An RCMP criminal database remains seriously backlogged six years after Canada’s auditor general warned the out-of-date system was undermining the courts and law enforcement.
The Canadian Police Information Centre database, known as CPIC, was designed as a national tool for police and prosecutors to check the criminal history of suspects and those charged with or convicted of new offences.
But the Mounties have failed to keep the information current, leaving justice officials and police blind to the recent criminal records of thousands of offenders.
The information gap can be two years or more because the RCMP has not yet entered hundreds of thousands of recent criminal records.
A spokesman for the Canadian Police Association says the federal government is focusing on the security of Canadians, yet fails to provide front-line officers with a basic tool.
“There’s great concern at the federal level about the security of citizens, but we’re calling on (Public Safety) Minister (Steven) Blaney to give us the necessary tools to be able to do our job,” Yves Francoeur, vice-president of the police association, said in an interview.
“In certain cases, this could effectively put lives in danger,” he said, saying that police need to know the criminal past of suspected terrorists they are monitoring, among others.
Dates to 2009
Canada’s auditor general has twice sounded the alarm about the CPIC database, first in 2009 when there was a serious backlog in updating individuals’ criminal record information, and again in 2011 when that backlog had grown far worse. English-language updates were taking 14 months, while in Quebec the backlog stretched for 36 months.
Justice officials say there’s been no improvement since.
“Crown prosecutors ... each day have to make crucial decisions about the freedom of an individual and the security of the public with incomplete information, which is totally unacceptable,” said Thomas Jacques, spokesman for the Association of Quebec Prosecutors.
'I can't sentence people properly on the basis of a four-year gap of information.' - Justice Elliott Allen
The most recent data from the RCMP indicates that in 2013 there were some 400,000 criminal records that had yet to be added to the CPIC database. Local and provincial police forces do keep up-to-date records, but if an offender moves to a new jurisdiction, they can effectively shed their criminal record for up to two years.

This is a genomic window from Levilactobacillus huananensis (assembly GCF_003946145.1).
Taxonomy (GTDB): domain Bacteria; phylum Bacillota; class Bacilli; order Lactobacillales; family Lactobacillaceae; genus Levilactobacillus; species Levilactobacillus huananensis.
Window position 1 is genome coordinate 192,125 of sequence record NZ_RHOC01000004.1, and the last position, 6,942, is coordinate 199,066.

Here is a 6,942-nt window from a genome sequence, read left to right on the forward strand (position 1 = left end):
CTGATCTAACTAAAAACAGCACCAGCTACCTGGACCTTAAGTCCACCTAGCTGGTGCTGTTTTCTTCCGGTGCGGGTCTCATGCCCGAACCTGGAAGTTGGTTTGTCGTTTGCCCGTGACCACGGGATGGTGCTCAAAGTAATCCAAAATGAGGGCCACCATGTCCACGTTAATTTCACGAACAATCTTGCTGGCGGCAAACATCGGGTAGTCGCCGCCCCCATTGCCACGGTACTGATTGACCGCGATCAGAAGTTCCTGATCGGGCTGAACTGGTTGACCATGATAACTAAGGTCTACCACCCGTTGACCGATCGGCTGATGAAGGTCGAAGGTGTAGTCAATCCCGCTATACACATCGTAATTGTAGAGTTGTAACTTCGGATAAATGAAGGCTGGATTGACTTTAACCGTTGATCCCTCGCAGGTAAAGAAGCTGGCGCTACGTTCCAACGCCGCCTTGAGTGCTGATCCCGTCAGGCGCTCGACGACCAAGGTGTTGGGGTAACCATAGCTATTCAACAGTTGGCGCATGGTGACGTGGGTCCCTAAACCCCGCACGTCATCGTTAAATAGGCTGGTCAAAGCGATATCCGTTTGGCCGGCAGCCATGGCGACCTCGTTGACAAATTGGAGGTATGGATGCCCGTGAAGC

“The increased volume of requests and demand for criminal record checks from both criminal justice agencies and the public sector continues to exceed the RCMP’s current capacity to respond in a sustainable, timely manner,” said Mountie spokesman Sgt. Harold Pfleiderer, acknowledging the problem remains unsolved.
“Until automation processes for the entire criminal records system is complete, quicker turnaround and sustainable delivery of service will remain a challenge.”
The RCMP launched a project in November last year to help address the existing backlog, and has offered to selectively update some criminal records at the specific request of police and prosecutors, he added.
Another RCMP spokesman, Sgt. Greg Cox, later said the backlog is expected to be cleared by March 2017.
Slow to update
CBC News has obtained several examples of Ontario justice-system reports that show no previous convictions for some offenders in the last two years in the CPIC system, yet convictions are recorded for the same period in the Ontario Provincial Police database.
Even some judges have railed against the RCMP’s failure to keep the CPIC information current.
“The public should know that the RCMP is, whatever, four years behind in posting these things and this is not a trivial matter,” Justice Elliott Allen told his Kitchener, Ont., courtroom in 2012.
“I mean, I can’t sentence people properly on the basis of a four-year gap in information,” he said, calling it a “national scandal.”
Allen had been told by prosecutors that CPIC showed no convictions since 2008 for a man he was about to sentence, yet a local database showed 12 convictions in that gap period.
Jacques, of the Quebec prosecutors association, said the CPIC troubles suggest Ottawa isn’t serious about being tough on crime.
“The federal government seems to place great importance on the security of the public and … on the fight against crime, yet this basic tool is totally deficient and inadequate,” he said.